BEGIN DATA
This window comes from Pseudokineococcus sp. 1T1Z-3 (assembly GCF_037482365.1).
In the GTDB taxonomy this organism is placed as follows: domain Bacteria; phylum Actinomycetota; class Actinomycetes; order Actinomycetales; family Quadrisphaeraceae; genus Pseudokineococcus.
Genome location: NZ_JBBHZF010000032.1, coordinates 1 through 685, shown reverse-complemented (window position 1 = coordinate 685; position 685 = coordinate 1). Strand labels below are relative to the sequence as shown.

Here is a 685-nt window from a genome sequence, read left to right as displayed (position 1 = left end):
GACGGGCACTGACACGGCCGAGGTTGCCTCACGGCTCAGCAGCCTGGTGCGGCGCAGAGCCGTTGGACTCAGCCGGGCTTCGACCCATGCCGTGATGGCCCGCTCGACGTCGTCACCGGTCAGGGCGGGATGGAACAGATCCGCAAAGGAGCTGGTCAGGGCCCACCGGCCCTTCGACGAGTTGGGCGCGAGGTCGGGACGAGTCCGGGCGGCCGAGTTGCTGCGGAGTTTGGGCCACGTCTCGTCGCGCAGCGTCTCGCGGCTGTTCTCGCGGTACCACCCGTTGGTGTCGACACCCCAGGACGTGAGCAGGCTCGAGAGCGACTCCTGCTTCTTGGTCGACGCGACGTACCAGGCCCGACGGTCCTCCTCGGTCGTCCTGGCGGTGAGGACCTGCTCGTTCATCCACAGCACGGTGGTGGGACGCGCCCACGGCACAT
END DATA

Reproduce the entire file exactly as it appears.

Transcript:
This window comes from Pseudokineococcus sp. 1T1Z-3 (assembly GCF_037482365.1).
In the GTDB taxonomy this organism is placed as follows: domain Bacteria; phylum Actinomycetota; class Actinomycetes; order Actinomycetales; family Quadrisphaeraceae; genus Pseudokineococcus.
Genome location: NZ_JBBHZF010000032.1, coordinates 1 through 685, shown reverse-complemented (window position 1 = coordinate 685; position 685 = coordinate 1). Strand labels below are relative to the sequence as shown.

Here is a 685-nt window from a genome sequence, read left to right as displayed (position 1 = left end):
GACGGGCACTGACACGGCCGAGGTTGCCTCACGGCTCAGCAGCCTGGTGCGGCGCAGAGCCGTTGGACTCAGCCGGGCTTCGACCCATGCCGTGATGGCCCGCTCGACGTCGTCACCGGTCAGGGCGGGATGGAACAGATCCGCAAAGGAGCTGGTCAGGGCCCACCGGCCCTTCGACGAGTTGGGCGCGAGGTCGGGACGAGTCCGGGCGGCCGAGTTGCTGCGGAGTTTGGGCCACGTCTCGTCGCGCAGCGTCTCGCGGCTGTTCTCGCGGTACCACCCGTTGGTGTCGACACCCCAGGACGTGAGCAGGCTCGAGAGCGACTCCTGCTTCTTGGTCGACGCGACGTACCAGGCCCGACGGTCCTCCTCGGTCGTCCTGGCGGTGAGGACCTGCTCGTTCATCCACAGCACGGTGGTGGGACGCGCCCACGGCACAT